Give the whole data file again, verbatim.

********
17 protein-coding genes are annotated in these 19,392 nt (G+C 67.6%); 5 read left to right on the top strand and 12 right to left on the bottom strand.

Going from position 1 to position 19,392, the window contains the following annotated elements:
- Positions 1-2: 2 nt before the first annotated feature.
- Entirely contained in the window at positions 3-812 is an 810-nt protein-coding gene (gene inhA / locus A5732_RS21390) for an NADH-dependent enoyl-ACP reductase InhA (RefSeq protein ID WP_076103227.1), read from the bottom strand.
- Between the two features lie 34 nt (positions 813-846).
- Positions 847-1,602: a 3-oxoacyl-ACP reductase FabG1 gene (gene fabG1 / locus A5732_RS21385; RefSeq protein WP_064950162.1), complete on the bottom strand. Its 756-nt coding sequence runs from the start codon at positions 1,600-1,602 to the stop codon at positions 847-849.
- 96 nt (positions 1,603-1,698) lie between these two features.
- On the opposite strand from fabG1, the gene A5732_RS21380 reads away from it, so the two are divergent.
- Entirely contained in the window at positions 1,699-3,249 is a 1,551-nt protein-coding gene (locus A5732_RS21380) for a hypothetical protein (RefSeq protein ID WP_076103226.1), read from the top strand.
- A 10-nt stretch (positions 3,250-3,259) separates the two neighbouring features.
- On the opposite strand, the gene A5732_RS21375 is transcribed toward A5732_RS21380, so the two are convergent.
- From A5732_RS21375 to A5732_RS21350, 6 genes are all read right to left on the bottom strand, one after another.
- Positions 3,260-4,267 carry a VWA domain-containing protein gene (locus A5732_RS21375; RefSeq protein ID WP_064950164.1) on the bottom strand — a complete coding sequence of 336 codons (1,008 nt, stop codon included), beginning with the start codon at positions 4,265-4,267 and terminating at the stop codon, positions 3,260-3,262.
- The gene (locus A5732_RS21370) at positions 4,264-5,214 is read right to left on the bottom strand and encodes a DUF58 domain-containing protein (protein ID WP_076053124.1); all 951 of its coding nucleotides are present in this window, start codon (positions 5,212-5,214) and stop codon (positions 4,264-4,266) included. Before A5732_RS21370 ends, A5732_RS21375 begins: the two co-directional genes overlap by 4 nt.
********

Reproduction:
17 protein-coding genes are annotated in these 19,392 nt (G+C 67.6%); 5 read left to right on the top strand and 12 right to left on the bottom strand.

Going from position 1 to position 19,392, the window contains the following annotated elements:
- Positions 1-2: 2 nt before the first annotated feature.
- Entirely contained in the window at positions 3-812 is an 810-nt protein-coding gene (gene inhA / locus A5732_RS21390) for an NADH-dependent enoyl-ACP reductase InhA (RefSeq protein ID WP_076103227.1), read from the bottom strand.
- Between the two features lie 34 nt (positions 813-846).
- Positions 847-1,602: a 3-oxoacyl-ACP reductase FabG1 gene (gene fabG1 / locus A5732_RS21385; RefSeq protein WP_064950162.1), complete on the bottom strand. Its 756-nt coding sequence runs from the start codon at positions 1,600-1,602 to the stop codon at positions 847-849.
- 96 nt (positions 1,603-1,698) lie between these two features.
- On the opposite strand from fabG1, the gene A5732_RS21380 reads away from it, so the two are divergent.
- Entirely contained in the window at positions 1,699-3,249 is a 1,551-nt protein-coding gene (locus A5732_RS21380) for a hypothetical protein (RefSeq protein ID WP_076103226.1), read from the top strand.
- A 10-nt stretch (positions 3,250-3,259) separates the two neighbouring features.
- On the opposite strand, the gene A5732_RS21375 is transcribed toward A5732_RS21380, so the two are convergent.
- From A5732_RS21375 to A5732_RS21350, 6 genes are all read right to left on the bottom strand, one after another.
- Positions 3,260-4,267 carry a VWA domain-containing protein gene (locus A5732_RS21375; RefSeq protein ID WP_064950164.1) on the bottom strand — a complete coding sequence of 336 codons (1,008 nt, stop codon included), beginning with the start codon at positions 4,265-4,267 and terminating at the stop codon, positions 3,260-3,262.
- The gene (locus A5732_RS21370) at positions 4,264-5,214 is read right to left on the bottom strand and encodes a DUF58 domain-containing protein (protein ID WP_076053124.1); all 951 of its coding nucleotides are present in this window, start codon (positions 5,212-5,214) and stop codon (positions 4,264-4,266) included. Before A5732_RS21370 ends, A5732_RS21375 begins: the two co-directional genes overlap by 4 nt.